The Chinese Army is installing and upgrading its radars along the India-China border

The Chinese Army is installing and upgrading its radars along the India-China border
Representative image: Military medical staff airlifted by eight large transport planes of the air force of the People's Liberation Army (PLA) arrive at Tianhe International Airport in Wuhan, central China's Hubei Province on 2 February 2020IANS
hina is upgrading and installing radars swiftly along the 3,488-km Line of Actual Control (LAC) even as it is engaged in talks with India to resolve the border dispute.

India and China are engaged in an eight-month standoff at LAC in Eastern Ladakh. Both the countries are also engaged in military and diplomatic talks to resolve the border dispute.

A total of eight rounds of corps commander level have happened between the militaries of both the countries and the ninth round of talks is to be scheduled very soon to disengage troops.

Amid this, apart from aggressively developing infrastructure, China has started installing radars from Ladakh to Sikkim region.

Top sources said that at Yecheng a medium-sized building and a watch tower have come up at the facility.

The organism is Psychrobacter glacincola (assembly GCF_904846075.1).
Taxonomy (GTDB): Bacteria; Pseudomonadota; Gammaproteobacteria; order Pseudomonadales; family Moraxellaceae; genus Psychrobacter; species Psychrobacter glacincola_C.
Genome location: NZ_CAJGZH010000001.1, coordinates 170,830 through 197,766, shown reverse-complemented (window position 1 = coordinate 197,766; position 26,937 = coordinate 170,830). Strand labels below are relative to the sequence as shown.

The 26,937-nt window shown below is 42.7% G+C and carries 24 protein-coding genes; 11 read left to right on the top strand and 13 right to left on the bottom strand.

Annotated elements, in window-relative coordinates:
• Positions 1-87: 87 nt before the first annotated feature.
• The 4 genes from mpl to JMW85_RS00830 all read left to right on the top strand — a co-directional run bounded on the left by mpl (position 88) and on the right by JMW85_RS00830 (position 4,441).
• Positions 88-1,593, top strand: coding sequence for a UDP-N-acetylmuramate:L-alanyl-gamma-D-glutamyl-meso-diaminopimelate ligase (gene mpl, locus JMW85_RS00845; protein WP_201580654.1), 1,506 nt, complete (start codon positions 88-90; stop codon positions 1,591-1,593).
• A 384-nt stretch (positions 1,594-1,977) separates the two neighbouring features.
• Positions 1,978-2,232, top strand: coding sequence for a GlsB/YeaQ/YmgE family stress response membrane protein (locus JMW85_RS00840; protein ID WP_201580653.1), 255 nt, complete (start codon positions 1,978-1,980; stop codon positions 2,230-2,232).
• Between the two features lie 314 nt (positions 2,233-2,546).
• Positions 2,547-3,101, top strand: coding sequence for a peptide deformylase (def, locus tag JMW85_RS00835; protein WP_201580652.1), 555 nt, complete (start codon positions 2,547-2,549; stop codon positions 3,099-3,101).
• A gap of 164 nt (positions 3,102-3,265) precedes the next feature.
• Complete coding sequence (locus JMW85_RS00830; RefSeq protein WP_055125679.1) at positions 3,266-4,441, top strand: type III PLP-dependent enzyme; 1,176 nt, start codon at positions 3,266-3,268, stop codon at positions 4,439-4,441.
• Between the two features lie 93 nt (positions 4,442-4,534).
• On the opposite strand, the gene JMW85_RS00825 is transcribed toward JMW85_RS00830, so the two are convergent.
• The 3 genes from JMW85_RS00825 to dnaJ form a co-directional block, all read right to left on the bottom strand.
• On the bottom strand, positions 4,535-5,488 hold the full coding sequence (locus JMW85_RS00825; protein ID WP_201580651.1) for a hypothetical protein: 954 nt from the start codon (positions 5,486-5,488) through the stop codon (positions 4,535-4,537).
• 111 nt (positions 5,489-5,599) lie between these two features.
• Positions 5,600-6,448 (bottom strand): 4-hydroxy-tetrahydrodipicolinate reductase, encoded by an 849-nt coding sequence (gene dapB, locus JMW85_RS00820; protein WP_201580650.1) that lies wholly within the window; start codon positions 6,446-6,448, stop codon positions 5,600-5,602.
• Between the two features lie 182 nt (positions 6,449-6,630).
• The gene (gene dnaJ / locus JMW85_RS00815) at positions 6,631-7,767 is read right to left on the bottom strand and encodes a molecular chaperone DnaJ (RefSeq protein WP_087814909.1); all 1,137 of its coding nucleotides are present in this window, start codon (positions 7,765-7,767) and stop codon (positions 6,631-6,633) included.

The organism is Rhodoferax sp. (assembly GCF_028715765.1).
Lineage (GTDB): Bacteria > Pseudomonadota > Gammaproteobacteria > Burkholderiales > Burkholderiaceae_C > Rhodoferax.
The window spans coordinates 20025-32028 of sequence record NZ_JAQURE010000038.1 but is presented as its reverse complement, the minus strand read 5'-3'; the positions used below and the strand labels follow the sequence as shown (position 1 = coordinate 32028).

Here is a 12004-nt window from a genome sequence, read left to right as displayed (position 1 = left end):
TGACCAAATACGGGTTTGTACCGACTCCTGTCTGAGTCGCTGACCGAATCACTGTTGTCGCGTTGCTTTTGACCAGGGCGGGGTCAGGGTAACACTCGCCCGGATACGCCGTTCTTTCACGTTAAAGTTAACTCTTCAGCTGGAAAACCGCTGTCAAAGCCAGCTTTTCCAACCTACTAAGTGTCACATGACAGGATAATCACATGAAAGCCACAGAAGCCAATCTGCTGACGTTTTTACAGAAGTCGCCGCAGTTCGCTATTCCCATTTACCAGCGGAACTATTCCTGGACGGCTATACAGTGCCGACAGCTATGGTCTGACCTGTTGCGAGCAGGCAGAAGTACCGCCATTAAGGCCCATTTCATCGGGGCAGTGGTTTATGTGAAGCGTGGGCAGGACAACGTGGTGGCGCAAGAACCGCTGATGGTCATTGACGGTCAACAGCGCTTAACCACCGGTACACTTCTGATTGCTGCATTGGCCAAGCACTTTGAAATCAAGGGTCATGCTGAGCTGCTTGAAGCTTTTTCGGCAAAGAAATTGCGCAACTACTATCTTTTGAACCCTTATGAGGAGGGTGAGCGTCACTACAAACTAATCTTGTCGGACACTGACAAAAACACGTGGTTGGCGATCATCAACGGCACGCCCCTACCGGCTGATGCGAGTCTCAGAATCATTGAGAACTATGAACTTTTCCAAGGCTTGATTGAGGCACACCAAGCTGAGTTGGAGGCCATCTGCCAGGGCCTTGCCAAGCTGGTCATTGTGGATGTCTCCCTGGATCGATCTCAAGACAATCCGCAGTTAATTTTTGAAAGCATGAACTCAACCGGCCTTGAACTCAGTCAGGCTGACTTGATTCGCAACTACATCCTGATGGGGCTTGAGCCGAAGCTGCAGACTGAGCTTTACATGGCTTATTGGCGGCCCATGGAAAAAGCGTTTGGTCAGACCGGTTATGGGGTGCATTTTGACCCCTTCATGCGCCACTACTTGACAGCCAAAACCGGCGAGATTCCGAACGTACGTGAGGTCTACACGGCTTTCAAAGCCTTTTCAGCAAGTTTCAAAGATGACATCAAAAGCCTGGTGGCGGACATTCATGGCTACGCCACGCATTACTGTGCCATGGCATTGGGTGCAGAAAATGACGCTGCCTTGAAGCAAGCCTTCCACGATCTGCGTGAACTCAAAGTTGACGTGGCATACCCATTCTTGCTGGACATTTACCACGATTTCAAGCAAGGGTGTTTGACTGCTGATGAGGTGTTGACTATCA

The number of radars installed has also increased from three to four which include one JY-9 radar, one JY-26 radar, one HGR-105 radar and one JLC-88B radar.

At Pali and Phari Kyarang La, which is opposite Sikkim, the radar site is located two kilometers west of Kyarang La, and comprises four radars.

"Infrastructure development has been witnessed at surveillance facility at At Yamdrok Tso which is opposite Central Bhutan," the top source said,

Around six km northeast of Tsona is the Cuona electronic warfare station. This site has three radomes, three radars and five support buildings.

Infrastructure development has been discerned at the surveillance facility located 2.6 kilometer North West of Tsona Dz Heli base.

Sources said that a radome site is located 6 kilometer south west of Kechen Tsho. It comprises radome, control building and antenna masts within a perimeter wall.

At Qomo Dz the radar site comprises one radome atop a double-storied building, one control building and one medium building, all enclosed by a perimeter wall.

"JY-24 radar is deployed at the site," the source said.

China has also created a radar site at Linzhi and Ngiti which is opposite Arunachal Pradesh. "Linzhi/ Ngiti radar is located approximately 21 kilometre north west of Linzhi and comprises two radomes, one radar along with a large shed building connected by a covered corridor," the sources.

Further, China is also aggressively developing infrastructure along the Line of Control. China has developed infrastructure near Karakoram Pass and Rechin La, the disputed site at LAC.

It is also building permanent integrated habitable infrastructure terming as model villages. Such villages have been noticed across LAC.

India has been observing how China is getting aggressive on the border.

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